A week or so ago in Dublin, 4,000 new Irish citizens were created. Do they know what they were getting into? Their new status allows them to carry an Irish passport and to vote in referendums, Minister for Justice Alan Shatter told them. “You entered this room as citizens from over 100 different countries. You’re going to leave this room all being citizens of the one country. You are now truly part of the Irish family, truly part of Irish society living on this island and part and parcel of what makes us, as a State, what we are.” In their oath of citizenship, the new citizens declared “I solemnly swear my fidelity to the Irish nation and my loyalty to the State. I undertake to faithfully observe the laws of the state and to respect its democratic values”.
Boy, I’d hate to be a Lithuanian or a Nigerian trying to make sense of that. Take Shatter’s statement: “You’re going to leave this room all being citizens of the one country”. Right. And that one country would be, Mr Shatter? Well, Ireland, naturally. But, I ask in my Lithuanian or Nigerian persona, where does Ireland begin and end? And when I swore that bit about fidelity to the Irish nation, how come I had to add “and my loyalty to the State”? Talk about talking out of two sides of your mouth at the same time.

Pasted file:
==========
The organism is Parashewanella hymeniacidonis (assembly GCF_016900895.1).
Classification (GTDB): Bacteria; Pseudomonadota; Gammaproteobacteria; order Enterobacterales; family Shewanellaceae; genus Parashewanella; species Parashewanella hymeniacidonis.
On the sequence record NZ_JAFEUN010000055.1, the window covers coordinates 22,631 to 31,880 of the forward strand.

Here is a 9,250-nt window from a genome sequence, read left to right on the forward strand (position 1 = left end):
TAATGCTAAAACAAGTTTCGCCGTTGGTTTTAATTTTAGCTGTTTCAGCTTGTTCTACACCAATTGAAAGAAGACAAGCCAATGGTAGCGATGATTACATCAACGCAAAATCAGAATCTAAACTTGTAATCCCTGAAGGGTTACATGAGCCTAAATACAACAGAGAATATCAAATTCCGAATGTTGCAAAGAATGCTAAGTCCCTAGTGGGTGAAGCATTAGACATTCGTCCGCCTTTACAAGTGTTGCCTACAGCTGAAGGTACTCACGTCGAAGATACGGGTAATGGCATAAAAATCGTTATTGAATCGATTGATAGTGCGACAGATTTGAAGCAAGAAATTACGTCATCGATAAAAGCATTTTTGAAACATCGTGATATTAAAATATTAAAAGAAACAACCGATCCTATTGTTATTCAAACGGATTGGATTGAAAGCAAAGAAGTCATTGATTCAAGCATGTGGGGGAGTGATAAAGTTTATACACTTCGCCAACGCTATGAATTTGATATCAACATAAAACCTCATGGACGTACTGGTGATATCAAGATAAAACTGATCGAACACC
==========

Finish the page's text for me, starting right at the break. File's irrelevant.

And by the way (back in my Irish persona again), how come that 4,000 immigrants to Ireland have at least one advantage over those of us born and bred and living here – they can vote in referendums?
It’s past time someone asked Mr Shatter or Mr Kenny what they mean when they talk about “Ireland”, what their feelings are about the fact that part of Ireland is controlled from London, and that some 5,000 British troops are stationed on the country to which 4,000 people recently swore fidelity in Dublin.